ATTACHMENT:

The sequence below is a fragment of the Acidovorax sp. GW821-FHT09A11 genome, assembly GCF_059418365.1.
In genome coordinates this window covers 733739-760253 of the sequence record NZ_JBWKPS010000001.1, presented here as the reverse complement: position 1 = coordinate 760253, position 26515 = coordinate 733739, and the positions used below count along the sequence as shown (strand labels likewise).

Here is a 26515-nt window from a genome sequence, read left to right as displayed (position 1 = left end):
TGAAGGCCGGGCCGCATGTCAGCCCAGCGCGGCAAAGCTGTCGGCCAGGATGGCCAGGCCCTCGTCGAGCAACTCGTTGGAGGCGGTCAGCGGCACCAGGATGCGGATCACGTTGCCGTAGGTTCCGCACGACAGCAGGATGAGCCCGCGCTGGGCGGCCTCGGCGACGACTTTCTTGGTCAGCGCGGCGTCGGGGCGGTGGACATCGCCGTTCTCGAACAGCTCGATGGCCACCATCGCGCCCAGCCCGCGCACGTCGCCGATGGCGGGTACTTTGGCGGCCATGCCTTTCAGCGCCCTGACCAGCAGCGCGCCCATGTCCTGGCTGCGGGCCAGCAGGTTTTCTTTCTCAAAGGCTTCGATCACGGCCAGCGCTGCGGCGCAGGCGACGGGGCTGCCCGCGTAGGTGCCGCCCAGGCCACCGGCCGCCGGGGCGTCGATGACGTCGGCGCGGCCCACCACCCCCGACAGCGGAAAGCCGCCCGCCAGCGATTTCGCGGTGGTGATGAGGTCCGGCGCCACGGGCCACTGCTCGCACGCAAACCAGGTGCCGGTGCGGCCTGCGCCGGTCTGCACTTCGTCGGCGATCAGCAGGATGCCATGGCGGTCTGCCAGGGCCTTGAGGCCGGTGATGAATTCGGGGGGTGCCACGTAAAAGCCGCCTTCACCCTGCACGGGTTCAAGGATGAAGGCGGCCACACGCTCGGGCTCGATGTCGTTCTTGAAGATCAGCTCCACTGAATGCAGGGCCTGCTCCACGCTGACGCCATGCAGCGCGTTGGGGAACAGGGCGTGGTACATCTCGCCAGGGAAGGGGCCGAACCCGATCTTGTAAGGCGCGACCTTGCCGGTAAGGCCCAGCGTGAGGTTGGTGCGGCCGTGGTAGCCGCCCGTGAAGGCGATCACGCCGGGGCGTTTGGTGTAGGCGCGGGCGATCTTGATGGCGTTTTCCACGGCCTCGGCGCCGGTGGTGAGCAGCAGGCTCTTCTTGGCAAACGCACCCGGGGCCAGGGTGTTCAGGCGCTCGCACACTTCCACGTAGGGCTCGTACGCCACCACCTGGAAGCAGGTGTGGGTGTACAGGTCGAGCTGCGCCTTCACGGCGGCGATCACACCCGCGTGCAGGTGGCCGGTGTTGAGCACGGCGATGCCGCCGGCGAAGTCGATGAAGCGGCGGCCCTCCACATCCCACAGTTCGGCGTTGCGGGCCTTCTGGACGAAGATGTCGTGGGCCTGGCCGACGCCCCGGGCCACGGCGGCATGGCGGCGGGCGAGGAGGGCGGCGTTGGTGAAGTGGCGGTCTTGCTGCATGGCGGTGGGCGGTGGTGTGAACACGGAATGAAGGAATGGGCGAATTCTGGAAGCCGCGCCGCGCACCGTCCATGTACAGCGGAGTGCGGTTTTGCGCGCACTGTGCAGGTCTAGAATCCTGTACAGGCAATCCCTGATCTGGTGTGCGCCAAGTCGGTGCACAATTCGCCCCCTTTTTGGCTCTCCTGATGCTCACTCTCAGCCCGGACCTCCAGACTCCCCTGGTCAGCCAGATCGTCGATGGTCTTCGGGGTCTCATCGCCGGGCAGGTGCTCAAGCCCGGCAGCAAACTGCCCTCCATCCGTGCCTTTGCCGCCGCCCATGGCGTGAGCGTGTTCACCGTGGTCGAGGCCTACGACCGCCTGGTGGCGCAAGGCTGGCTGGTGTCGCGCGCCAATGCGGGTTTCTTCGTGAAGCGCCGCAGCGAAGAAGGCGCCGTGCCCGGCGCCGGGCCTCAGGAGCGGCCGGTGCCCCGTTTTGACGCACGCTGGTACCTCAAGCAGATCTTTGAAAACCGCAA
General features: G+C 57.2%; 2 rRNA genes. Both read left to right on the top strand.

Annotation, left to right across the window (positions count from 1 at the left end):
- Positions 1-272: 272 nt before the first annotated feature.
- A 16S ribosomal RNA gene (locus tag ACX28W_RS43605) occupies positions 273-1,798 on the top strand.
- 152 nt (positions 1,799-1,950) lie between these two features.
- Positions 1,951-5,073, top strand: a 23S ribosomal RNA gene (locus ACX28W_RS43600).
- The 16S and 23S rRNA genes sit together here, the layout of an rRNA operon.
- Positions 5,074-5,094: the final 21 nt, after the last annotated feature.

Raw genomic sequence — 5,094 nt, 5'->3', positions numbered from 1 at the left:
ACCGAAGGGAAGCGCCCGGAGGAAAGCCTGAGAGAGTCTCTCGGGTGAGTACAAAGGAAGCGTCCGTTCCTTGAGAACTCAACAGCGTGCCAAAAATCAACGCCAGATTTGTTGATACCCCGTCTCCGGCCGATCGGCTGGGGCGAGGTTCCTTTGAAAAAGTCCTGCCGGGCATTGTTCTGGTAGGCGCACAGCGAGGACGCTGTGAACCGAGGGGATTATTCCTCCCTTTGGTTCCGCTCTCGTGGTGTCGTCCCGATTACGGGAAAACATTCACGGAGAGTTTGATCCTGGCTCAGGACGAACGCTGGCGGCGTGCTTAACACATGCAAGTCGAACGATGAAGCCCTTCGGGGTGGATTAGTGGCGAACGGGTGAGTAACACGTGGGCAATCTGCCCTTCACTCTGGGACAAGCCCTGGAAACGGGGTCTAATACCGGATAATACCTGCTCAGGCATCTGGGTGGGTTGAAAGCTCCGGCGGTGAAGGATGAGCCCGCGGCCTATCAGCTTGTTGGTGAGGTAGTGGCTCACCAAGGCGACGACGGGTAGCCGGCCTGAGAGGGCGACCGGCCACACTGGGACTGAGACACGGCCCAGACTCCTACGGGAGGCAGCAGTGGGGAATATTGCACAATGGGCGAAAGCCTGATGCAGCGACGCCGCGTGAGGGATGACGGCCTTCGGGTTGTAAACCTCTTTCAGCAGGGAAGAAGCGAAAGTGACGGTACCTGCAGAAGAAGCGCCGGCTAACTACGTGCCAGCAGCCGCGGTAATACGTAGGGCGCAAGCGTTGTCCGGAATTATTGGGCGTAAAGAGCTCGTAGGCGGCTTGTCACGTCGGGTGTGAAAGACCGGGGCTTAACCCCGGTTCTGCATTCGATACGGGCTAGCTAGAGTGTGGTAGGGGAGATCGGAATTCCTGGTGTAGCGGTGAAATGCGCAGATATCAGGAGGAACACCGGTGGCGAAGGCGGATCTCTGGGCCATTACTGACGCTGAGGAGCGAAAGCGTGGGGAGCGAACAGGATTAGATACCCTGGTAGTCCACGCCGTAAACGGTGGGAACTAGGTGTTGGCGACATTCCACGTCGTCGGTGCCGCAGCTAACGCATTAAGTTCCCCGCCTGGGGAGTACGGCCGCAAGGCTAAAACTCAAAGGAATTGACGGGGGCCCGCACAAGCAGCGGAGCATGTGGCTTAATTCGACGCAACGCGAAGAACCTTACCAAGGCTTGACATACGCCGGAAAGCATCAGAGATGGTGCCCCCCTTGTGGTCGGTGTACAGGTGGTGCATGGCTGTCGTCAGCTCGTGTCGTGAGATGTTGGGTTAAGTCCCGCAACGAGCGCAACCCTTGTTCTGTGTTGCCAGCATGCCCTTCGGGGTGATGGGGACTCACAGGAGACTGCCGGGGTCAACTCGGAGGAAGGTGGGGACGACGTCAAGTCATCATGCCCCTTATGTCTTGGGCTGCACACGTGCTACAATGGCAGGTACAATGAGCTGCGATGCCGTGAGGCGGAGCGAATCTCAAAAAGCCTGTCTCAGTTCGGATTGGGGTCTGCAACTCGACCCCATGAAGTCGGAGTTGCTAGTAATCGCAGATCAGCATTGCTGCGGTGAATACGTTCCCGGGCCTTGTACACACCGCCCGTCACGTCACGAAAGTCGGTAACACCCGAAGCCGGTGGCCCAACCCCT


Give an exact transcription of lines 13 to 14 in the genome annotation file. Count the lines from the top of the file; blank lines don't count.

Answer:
Raw genomic sequence — 5,094 nt, 5'->3', positions numbered from 1 at the left:
ACCGAAGGGAAGCGCCCGGAGGAAAGCCTGAGAGAGTCTCTCGGGTGAGTACAAAGGAAGCGTCCGTTCCTTGAGAACTCAACAGCGTGCCAAAAATCAACGCCAGATTTGTTGATACCCCGTCTCCGGCCGATCGGCTGGGGCGAGGTTCCTTTGAAAAAGTCCTGCCGGGCATTGTTCTGGTAGGCGCACAGCGAGGACGCTGTGAACCGAGGGGATTATTCCTCCCTTTGGTTCCGCTCTCGTGGTGTCGTCCCGATTACGGGAAAACATTCACGGAGAGTTTGATCCTGGCTCAGGACGAACGCTGGCGGCGTGCTTAACACATGCAAGTCGAACGATGAAGCCCTTCGGGGTGGATTAGTGGCGAACGGGTGAGTAACACGTGGGCAATCTGCCCTTCACTCTGGGACAAGCCCTGGAAACGGGGTCTAATACCGGATAATACCTGCTCAGGCATCTGGGTGGGTTGAAAGCTCCGGCGGTGAAGGATGAGCCCGCGGCCTATCAGCTTGTTGGTGAGGTAGTGGCTCACCAAGGCGACGACGGGTAGCCGGCCTGAGAGGGCGACCGGCCACACTGGGACTGAGACACGGCCCAGACTCCTACGGGAGGCAGCAGTGGGGAATATTGCACAATGGGCGAAAGCCTGATGCAGCGACGCCGCGTGAGGGATGACGGCCTTCGGGTTGTAAACCTCTTTCAGCAGGGAAGAAGCGAAAGTGACGGTACCTGCAGAAGAAGCGCCGGCTAACTACGTGCCAGCAGCCGCGGTAATACGTAGGGCGCAAGCGTTGTCCGGAATTATTGGGCGTAAAGAGCTCGTAGGCGGCTTGTCACGTCGGGTGTGAAAGACCGGGGCTTAACCCCGGTTCTGCATTCGATACGGGCTAGCTAGAGTGTGGTAGGGGAGATCGGAATTCCTGGTGTAGCGGTGAAATGCGCAGATATCAGGAGGAACACCGGTGGCGAAGGCGGATCTCTGGGCCATTACTGACGCTGAGGAGCGAAAGCGTGGGGAGCGAACAGGATTAGATACCCTGGTAGTCCACGCCGTAAACGGTGGGAACTAGGTGTTGGCGACATTCCACGTCGTCGGTGCCGCAGCTAACGCATTAAGTTCCCCGCCTGGGGAGTACGGCCGCAAGGCTAAAACTCAAAGGAATTGACGGGGGCCCGCACAAGCAGCGGAGCATGTGGCTTAATTCGACGCAACGCGAAGAACCTTACCAAGGCTTGACATACGCCGGAAAGCATCAGAGATGGTGCCCCCCTTGTGGTCGGTGTACAGGTGGTGCATGGCTGTCGTCAGCTCGTGTCGTGAGATGTTGGGTTAAGTCCCGCAACGAGCGCAACCCTTGTTCTGTGTTGCCAGCATGCCCTTCGGGGTGATGGGGACTCACAGGAGACTGCCGGGGTCAACTCGGAGGAAGGTGGGGACGACGTCAAGTCATCATGCCCCTTATGTCTTGGGCTGCACACGTGCTACAATGGCAGGTACAATGAGCTGCGATGCCGTGAGGCGGAGCGAATCTCAAAAAGCCTGTCTCAGTTCGGATTGGGGTCTGCAACTCGACCCCATGAAGTCGGAGTTGCTAGTAATCGCAGATCAGCATTGCTGCGGTGAATACGTTCCCGGGCCTTGTACACACCGCCCGTCACGTCACGAAAGTCGGTAACACCCGAAGCCGGTGGCCCAACCCCT